Ubuntu and Forgiveness
PSA: Is everybody (other than me) aware that the cost to mail a first class letter in the U.S. went up to 39 cents yesterday? How did I miss all news of this?
The weekend was my usual insane mess of stuff. Friday my friend SK came over to help me with the knitting I needed to do before the Finishing Class on Saturday morning. Now this Finishing Class was supposed to teach me how to put the pieces of a sweater together, essentially. I say "was" because after spending Thursday and Friday knitting tiny little sweater pieces (back, RH front, LH front and two sleeves), I woke up Saturday morning to icy roads. I listened to the traffic report while in the shower and I was planning on going because all freeways listed as closed due to accidents were not ones I had to drive. Then a woman reporter got on and said she was driving on I-696 and within the space of half a mile there were four spin out accidents and another one happened just in front of her. Now if I lived a mile or two away I would have gone, but driving 15-20 miles on icy roads when the State Police were recommending staying home unless you absolutely had to go out, I decided to listen, as I didn't ABSOLUTELY HAVE to go out. I was actually bummed because I had done the knitting and I thought it would be good to know what I'm doing when I finally make myself that sweater I bought yarn for a year ago.
Of course, before SK came over, I had to clean the house. She said I didn't, but I did. I even vacuumed!!! (I hate and despise vacuuming and really really wish someone would invent a silent vacuum – which is still affordable.) I stayed up late finishing up the two lousy sleeves because I kept forgetting to switch from the smaller needles to the larger needles after finishing the ribbing. I was getting seriously annoyed with myself.
After determining that I was not leaving the house Saturday morning I laid back down on my bed and just veged with my eyes closed – half-dozing – until 10:30. I should have gone to yoga, but by the time I remembered, it was too late. I watched two movies on Saturday. One I highly highly highly recommend. The other I do not, unless you like bad acting in action movies. You know it's bad when the second best English-speaking actor in the movie is killed within the first 10-15 minutes. Yeah, I know you wrote the script, but with your acting ability, you should have killed yourself off. It was unbelievably awful. Oh yeah, it was called Moscow Heat. It's not even listed at rottentomatoes.com! How desperate was Michael York to do that movie??? The reason I had it on my list? Adrian Paul. He had made the decision to end Highlander: The Series because he thought he was a star and wanted to make movies. I have rented a number of his movies and it's apparent why he's gone back to make more Highlander movies. He's a good actor, but he's not getting offered very good roles.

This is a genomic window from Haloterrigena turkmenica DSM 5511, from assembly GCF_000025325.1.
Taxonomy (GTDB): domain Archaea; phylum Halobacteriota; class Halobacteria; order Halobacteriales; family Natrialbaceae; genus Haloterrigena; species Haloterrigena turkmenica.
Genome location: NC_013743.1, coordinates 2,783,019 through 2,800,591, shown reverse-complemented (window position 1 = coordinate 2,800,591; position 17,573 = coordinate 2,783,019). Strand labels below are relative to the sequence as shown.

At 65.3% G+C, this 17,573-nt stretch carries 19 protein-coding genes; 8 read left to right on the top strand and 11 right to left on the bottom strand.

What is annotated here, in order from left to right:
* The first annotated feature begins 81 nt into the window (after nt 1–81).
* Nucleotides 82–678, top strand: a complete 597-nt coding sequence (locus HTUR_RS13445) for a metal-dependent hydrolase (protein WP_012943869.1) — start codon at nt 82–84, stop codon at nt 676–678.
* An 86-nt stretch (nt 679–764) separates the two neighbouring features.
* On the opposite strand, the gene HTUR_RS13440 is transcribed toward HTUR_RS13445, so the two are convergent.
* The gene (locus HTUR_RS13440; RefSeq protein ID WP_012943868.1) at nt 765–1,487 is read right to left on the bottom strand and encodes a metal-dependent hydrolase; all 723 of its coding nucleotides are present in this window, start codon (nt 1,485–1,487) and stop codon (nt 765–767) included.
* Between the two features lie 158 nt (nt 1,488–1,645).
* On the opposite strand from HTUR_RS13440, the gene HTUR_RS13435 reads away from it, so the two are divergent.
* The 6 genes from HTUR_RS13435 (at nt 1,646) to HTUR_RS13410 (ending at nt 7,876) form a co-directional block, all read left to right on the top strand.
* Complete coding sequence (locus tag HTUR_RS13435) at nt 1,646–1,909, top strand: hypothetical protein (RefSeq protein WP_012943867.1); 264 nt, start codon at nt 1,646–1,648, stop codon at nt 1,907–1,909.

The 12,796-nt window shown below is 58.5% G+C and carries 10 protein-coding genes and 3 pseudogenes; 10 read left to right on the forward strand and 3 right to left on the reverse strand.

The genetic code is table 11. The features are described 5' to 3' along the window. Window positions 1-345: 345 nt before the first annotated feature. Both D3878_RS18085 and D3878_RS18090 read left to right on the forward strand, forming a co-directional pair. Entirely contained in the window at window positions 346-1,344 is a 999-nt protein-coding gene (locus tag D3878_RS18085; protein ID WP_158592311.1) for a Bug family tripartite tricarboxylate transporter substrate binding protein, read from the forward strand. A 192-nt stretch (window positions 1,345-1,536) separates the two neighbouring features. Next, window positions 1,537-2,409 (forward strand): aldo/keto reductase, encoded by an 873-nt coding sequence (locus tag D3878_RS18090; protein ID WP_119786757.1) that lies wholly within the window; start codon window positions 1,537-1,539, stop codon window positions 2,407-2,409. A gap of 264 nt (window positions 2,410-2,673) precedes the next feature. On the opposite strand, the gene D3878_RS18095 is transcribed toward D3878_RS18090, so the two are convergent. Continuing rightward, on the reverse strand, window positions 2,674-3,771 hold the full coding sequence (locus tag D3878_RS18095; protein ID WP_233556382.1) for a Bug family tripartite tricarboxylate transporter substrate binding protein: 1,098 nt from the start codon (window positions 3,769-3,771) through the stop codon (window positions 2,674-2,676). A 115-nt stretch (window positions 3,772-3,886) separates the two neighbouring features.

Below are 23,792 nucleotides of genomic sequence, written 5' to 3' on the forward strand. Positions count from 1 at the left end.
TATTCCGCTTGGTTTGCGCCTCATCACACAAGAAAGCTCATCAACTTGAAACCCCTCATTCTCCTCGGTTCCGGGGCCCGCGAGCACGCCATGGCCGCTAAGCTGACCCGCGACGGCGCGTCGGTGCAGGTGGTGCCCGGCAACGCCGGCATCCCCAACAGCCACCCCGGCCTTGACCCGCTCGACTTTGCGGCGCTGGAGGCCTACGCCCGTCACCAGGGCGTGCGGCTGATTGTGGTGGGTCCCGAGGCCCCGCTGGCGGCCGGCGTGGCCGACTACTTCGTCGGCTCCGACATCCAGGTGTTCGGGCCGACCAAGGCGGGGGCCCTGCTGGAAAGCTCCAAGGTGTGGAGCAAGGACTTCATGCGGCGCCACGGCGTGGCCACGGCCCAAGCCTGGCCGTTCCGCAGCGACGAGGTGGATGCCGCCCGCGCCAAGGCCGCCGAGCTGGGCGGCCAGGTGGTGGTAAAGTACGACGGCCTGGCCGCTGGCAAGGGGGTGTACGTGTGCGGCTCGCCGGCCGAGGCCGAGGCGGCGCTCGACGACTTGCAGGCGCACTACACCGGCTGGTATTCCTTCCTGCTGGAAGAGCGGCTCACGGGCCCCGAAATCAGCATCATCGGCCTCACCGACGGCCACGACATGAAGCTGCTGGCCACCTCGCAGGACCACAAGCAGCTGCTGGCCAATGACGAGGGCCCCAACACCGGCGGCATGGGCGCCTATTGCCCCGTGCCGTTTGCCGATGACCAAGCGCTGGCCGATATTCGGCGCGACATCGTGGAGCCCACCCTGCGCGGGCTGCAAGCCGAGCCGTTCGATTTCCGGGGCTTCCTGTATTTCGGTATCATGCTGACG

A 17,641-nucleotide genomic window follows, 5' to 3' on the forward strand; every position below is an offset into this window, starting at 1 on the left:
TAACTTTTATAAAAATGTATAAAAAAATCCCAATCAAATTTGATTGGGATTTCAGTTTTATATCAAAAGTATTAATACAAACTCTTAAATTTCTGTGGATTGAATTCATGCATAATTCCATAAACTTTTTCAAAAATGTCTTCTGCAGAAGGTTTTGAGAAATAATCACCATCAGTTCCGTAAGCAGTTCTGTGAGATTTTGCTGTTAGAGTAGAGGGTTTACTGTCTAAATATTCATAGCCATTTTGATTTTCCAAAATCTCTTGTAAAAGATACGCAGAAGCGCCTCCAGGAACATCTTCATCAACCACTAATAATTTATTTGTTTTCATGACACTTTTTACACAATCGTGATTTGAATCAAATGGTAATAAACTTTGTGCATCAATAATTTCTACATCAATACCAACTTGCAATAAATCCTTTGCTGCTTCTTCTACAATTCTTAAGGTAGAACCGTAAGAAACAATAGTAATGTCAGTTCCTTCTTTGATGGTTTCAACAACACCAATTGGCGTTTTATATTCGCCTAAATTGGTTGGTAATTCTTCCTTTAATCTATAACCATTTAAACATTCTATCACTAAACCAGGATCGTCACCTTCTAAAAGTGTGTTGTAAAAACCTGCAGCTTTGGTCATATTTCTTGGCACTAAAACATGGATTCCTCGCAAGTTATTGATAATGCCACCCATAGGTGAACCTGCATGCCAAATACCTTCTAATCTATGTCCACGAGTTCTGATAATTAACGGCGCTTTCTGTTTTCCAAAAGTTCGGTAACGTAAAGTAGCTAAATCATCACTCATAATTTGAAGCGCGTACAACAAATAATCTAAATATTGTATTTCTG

The other movie I watched I had chosen because of a post made by Scott last week. I checked In My Country out on Netflix and saw that Samuel L. Jackson and Juliette Binoche were in it and that it sounded truly interesting. It was an amazing movie. I've been telling everybody for the past two days that they should see it. As soon as it was over (along with all the special features), I took it downstairs and knocked on Ursamajor's door and told her that she had to watch it. OOMA and TheGirl were playing loud, shoot-em up video games (which was how I knew they were home), so Ursa was planning on watching it right then.
It was about The Truth and Reconciliation Commission of South Africa after apartheid was deemed illegal. The South African Truth and Reconciliation Commission (TRC) was set up by the Government of National Unity to help deal with what happened under apartheid. The conflict during this period resulted in violence and human rights abuses from all sides. No section of society escaped these abuses.
It was all about forgiveness, and not vengeance or revenge. Victims were encouraged to come forward when the Commission traveled to their town and confront the perpetrators of the crimes against them. And as long as the perpetrators told the full truth and could establish the order came from above, they were forgiven and would not be charged. The movie shared the most incredible stories from the hundreds and hundreds hours of tapes made. The people at the top, I believe, were tried, but as that was not the gist of this story that was only alluded to.
I don't think I'm doing an adequate job explaining why I think everybody should see this movie. But I do. I was floored by the idea that these people honestly believed in the healing power of forgiveness and didn't just give lip service to it. They lived it. There's a South African word (Afrikaans?) "ubuntu" which means essentially that we are all connected. What I do to harm somebody doesn't just harm that person, it harms their sister and mother, etc., but it also harms me. It was explained so much more beautifully in the movie, but I hope it made some sense.
The movie was based on the book Country of My Skull by Antje Krog (Here's a piece written by her on the TRC which was a little easier to deal with than the above link.) and although some critics (rottentomatoes.com gave this movie absolutely horrendous reviews) think that the subject might have been better served by a documentary, the truth of the matter is that it'll probably reach more people as a story than a raw documentary. Although I enjoy documentaries, I would say that the majority of people in this country aren't going to go out of their way to see one. And I agree with the producers that this story was too important to stay hidden.
Tomorrow I'll tell you all about the DSO and Mahler's Symphony #5.